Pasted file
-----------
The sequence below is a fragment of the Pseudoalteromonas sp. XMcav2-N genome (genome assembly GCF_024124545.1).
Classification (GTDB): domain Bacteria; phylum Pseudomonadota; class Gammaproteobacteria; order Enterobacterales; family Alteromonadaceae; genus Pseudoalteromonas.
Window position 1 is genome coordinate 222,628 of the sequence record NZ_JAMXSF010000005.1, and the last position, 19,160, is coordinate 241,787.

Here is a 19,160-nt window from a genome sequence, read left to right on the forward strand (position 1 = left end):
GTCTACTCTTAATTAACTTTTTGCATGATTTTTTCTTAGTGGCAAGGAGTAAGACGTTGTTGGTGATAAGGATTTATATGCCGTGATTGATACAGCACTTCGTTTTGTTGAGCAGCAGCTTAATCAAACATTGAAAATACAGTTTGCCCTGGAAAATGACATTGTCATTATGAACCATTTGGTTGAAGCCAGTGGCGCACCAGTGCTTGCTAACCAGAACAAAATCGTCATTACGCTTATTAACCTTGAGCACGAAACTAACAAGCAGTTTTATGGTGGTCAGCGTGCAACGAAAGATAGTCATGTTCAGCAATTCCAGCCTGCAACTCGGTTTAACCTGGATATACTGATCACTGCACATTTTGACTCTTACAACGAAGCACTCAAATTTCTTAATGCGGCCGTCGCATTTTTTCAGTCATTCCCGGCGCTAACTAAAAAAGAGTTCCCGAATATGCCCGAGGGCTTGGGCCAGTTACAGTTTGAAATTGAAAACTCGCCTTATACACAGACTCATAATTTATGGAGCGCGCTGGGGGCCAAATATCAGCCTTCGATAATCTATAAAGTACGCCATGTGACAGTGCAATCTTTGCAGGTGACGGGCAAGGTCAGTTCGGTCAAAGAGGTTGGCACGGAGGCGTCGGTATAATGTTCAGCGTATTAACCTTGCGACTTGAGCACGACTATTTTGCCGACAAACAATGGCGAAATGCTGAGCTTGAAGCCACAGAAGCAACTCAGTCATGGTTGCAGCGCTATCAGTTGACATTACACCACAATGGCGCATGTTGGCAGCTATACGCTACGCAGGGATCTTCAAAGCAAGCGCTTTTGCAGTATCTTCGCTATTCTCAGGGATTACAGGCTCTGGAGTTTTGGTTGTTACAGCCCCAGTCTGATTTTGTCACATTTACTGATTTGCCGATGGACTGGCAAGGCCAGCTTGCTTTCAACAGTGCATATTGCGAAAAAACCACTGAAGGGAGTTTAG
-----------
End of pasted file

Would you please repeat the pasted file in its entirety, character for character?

The sequence below is a fragment of the Pseudoalteromonas sp. XMcav2-N genome (genome assembly GCF_024124545.1).
Classification (GTDB): domain Bacteria; phylum Pseudomonadota; class Gammaproteobacteria; order Enterobacterales; family Alteromonadaceae; genus Pseudoalteromonas.
Window position 1 is genome coordinate 222,628 of the sequence record NZ_JAMXSF010000005.1, and the last position, 19,160, is coordinate 241,787.

Here is a 19,160-nt window from a genome sequence, read left to right on the forward strand (position 1 = left end):
GTCTACTCTTAATTAACTTTTTGCATGATTTTTTCTTAGTGGCAAGGAGTAAGACGTTGTTGGTGATAAGGATTTATATGCCGTGATTGATACAGCACTTCGTTTTGTTGAGCAGCAGCTTAATCAAACATTGAAAATACAGTTTGCCCTGGAAAATGACATTGTCATTATGAACCATTTGGTTGAAGCCAGTGGCGCACCAGTGCTTGCTAACCAGAACAAAATCGTCATTACGCTTATTAACCTTGAGCACGAAACTAACAAGCAGTTTTATGGTGGTCAGCGTGCAACGAAAGATAGTCATGTTCAGCAATTCCAGCCTGCAACTCGGTTTAACCTGGATATACTGATCACTGCACATTTTGACTCTTACAACGAAGCACTCAAATTTCTTAATGCGGCCGTCGCATTTTTTCAGTCATTCCCGGCGCTAACTAAAAAAGAGTTCCCGAATATGCCCGAGGGCTTGGGCCAGTTACAGTTTGAAATTGAAAACTCGCCTTATACACAGACTCATAATTTATGGAGCGCGCTGGGGGCCAAATATCAGCCTTCGATAATCTATAAAGTACGCCATGTGACAGTGCAATCTTTGCAGGTGACGGGCAAGGTCAGTTCGGTCAAAGAGGTTGGCACGGAGGCGTCGGTATAATGTTCAGCGTATTAACCTTGCGACTTGAGCACGACTATTTTGCCGACAAACAATGGCGAAATGCTGAGCTTGAAGCCACAGAAGCAACTCAGTCATGGTTGCAGCGCTATCAGTTGACATTACACCACAATGGCGCATGTTGGCAGCTATACGCTACGCAGGGATCTTCAAAGCAAGCGCTTTTGCAGTATCTTCGCTATTCTCAGGGATTACAGGCTCTGGAGTTTTGGTTGTTACAGCCCCAGTCTGATTTTGTCACATTTACTGATTTGCCGATGGACTGGCAAGGCCAGCTTGCTTTCAACAGTGCATATTGCGAAAAAACCACTGAAGGGAGTTTAG